We established mouse models of periventricular leukomalacia (PVL), the predominant brain injury in premature infants characterized by periventricular white matter lesions. Hypoxia/ischemia with/without systemic infection are the primary causes of PVL. Unilateral carotid ligation and hypoxia exposure with/without lipopolysaccharide injection creates PVL-like lesions in P6 mice.
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Shen, Y., Plane, J. M., Deng, W. Mouse Models of Periventricular Leukomalacia. J. Vis. Exp. (39), e1951, doi:10.3791/1951 (2010).
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AbstractWe describe a protocol for establishing mouse models of periventricular leukomalacia (PVL). PVL is the predominant form of brain injury in premature infants and the most common antecedent of cerebral palsy. PVL is characterized by periventricular white matter damage with prominent oligodendroglial injury. Hypoxia/ischemia with or without systemic infection/inflammation are the primary causes of PVL. We use P6 mice to create models of neonatal brain injury by the induction of hypoxia/ischemia with or without systemic infection/inflammation with unilateral carotid ligation followed by exposure to hypoxia with or without injection of the endotoxin lipopolysaccharide (LPS). Immunohistochemistry of myelin basic protein (MBP) or O1 and electron microscopic examination show prominent myelin loss in cerebral white matter with additional damage to the hippocampus and thalamus. Establishment of mouse models of PVL will greatly facilitate the study of disease pathogenesis using available transgenic mouse strains, conduction of drug trials in a relatively high throughput manner to identify candidate therapeutic agents, and testing of stem cell transplantation using immunodeficiency mouse strains.
Detailed procedures of creating neonatal brain injury in P6 mice:
- Postnatal day 6 (P6) mice are anesthetized with indirect cooling on ice to the point of unresponsiveness to noxious stimulation (deep anesthesia).
- Following cleaning the skin with alcohol, a midline ventral incision is made in the anterior neck.
- Under a dissecting microscope, the bifurcation of the right common carotid artery is approached by gently retracting the omohyoid and sternocleidomastoid muscles.
- The fascia around the carotid sheath is removed, and the proximal internal branch isolated from the nearby vagus nerve and sympathetic ganglia with a hook. The internal carotid artery is then cauterized using a cauterizing tip.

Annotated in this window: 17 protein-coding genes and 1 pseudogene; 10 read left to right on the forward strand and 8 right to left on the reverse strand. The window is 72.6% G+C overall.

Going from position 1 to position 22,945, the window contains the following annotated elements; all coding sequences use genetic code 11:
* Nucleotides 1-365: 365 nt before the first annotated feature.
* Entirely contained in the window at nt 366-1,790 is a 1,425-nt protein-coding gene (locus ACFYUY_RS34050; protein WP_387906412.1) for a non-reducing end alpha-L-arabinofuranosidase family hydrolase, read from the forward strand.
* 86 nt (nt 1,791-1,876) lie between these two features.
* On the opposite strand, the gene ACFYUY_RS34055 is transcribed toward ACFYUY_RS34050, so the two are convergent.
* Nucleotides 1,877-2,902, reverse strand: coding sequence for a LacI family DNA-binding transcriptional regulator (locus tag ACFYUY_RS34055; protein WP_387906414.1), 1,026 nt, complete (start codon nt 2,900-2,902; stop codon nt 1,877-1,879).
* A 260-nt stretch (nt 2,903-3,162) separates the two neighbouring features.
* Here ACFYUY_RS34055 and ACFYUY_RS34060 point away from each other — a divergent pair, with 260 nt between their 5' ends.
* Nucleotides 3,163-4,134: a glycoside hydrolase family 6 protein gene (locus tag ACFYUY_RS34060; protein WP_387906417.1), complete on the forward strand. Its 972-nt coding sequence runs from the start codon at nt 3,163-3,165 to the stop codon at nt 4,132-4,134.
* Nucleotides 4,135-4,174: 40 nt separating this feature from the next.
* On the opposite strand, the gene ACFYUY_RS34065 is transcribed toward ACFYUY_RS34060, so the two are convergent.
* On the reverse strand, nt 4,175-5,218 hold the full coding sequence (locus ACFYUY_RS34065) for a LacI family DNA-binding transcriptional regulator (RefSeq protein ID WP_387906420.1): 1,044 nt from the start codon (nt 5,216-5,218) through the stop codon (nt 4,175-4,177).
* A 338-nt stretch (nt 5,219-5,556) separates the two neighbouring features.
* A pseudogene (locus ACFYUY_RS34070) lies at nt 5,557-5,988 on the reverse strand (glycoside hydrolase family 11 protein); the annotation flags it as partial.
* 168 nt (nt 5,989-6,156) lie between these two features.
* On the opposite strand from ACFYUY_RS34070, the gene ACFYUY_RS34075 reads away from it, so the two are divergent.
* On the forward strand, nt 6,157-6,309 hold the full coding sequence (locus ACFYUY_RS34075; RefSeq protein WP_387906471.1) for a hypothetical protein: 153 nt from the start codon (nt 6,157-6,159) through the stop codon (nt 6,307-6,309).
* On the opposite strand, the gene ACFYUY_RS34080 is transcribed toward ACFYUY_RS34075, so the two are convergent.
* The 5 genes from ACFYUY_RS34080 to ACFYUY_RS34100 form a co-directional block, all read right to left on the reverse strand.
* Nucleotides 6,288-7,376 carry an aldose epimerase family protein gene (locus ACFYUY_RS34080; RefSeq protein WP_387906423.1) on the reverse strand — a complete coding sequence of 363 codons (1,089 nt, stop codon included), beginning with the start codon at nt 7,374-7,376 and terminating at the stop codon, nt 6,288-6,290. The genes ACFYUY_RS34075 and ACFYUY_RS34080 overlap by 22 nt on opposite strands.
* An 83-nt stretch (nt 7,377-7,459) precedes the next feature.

- Following cauterization, the skin incision is sutured, and the animal is kept warm until fully awake and then returned to the dam.
- One hour after ligation, the animal is placed in a sealed chamber infused with nitrogen until a level of 6.0% O2 is reached. The animal is then exposed to 35 min of hypoxia.
- After hypoxia exposure, the mouse recovers on a heating pad (33°C) for 30 min and then is returned to the dam. For creation of brain injury with combined hypoxia/ischemia and infection/inflammation, the animal is then injected intraperitoneally with 0.015 ml of lipopolysaccharide (LPS, 1 mg/kg).
- Four days post-hypoxia/ischemia, mice are anesthetized with indirect cooling on ice to the point of unresponsiveness to noxious stimuli, then perfused with saline and then 4% paraformaldehyde. Brains are removed and cryoprotected.
Figure 1. Characterization of brain injury in the hypoxic/ischemic mouse model with H & E staining. There is focal necrosis (arrows) in the cerebral white matter ipsilateral (A) to the carotid ligation, compared to the contralateral cerebral white matter (B). Ipsilateral necrosis and focal microinfarcts are observed in the hippocampus (C) and thalamus (D) in the brains with ipsilateral cerebral white matter injury.
Representative Results and Figures:
Mouse models of PVL with hypoxia/ischemia and/or infection/inflammation are achieved by unilateral carotid ligation followed by exposure to hypoxia and injection of LPS. We are defining the new mouse models as suitable PVL models. Neuropathological examination of coronal sections stained with hematoxylin-and-eosin (H & E) through the entire forebrain reveals focal necrosis in the central white matter of the cerebral hemisphere ipsilateral to the carotid ligation (Fig. 1A), with relative sparing of neurons in the overlying cerebral cortex compared to the contralateral cerebral white matter (Fig. 1B). In the focal necrotic white matter, there is marked increase in cellularity consisting of macrophages and reactive astrocytes, as is characteristic of focal human PVL. In the contralateral central white matter, the oligodendroglial nuclei are arranged in fascicular-like bundles; this architecture is completely disrupted by the focal necrosis on the ipsilateral side. Of note, we also observe ipsilateral necrosis in the hippocampus (Fig. 1C) and thalamus (focal microinfarcts) (Fig. 1D) in the brains with ipsilateral cerebral white matter injury. Human PVL also does not occur in complete isolation from accompanying gray matter lesions. The hallmark of PVL is the relative, although not complete, sparing of the cerebral cortex overlying the injured white matter - a feature that we believe is present in our mouse models.
Figure 2. Scoring scale of 0-5 for evaluating white matter injury by MBP or O1 in mouse models of periventricular leukomalacia.